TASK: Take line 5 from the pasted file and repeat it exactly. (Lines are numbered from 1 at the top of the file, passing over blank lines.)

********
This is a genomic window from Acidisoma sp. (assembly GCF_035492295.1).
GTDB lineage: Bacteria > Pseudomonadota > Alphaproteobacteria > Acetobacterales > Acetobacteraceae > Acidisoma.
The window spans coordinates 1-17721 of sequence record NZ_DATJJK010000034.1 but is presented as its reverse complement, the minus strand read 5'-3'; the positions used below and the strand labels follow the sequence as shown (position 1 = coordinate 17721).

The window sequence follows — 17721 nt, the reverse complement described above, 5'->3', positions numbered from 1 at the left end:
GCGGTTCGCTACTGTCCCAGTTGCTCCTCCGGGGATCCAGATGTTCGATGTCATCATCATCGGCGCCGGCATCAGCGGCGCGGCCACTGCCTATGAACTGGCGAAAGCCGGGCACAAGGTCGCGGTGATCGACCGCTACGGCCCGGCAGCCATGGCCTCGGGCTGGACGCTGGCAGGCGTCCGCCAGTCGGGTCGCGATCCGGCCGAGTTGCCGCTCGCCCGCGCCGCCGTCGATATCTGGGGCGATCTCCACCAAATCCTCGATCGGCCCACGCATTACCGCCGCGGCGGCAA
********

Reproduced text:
GCGGTTCGCTACTGTCCCAGTTGCTCCTCCGGGGATCCAGATGTTCGATGTCATCATCATCGGCGCCGGCATCAGCGGCGCGGCCACTGCCTATGAACTGGCGAAAGCCGGGCACAAGGTCGCGGTGATCGACCGCTACGGCCCGGCAGCCATGGCCTCGGGCTGGACGCTGGCAGGCGTCCGCCAGTCGGGTCGCGATCCGGCCGAGTTGCCGCTCGCCCGCGCCGCCGTCGATATCTGGGGCGATCTCCACCAAATCCTCGATCGGCCCACGCATTACCGCCGCGGCGGCAA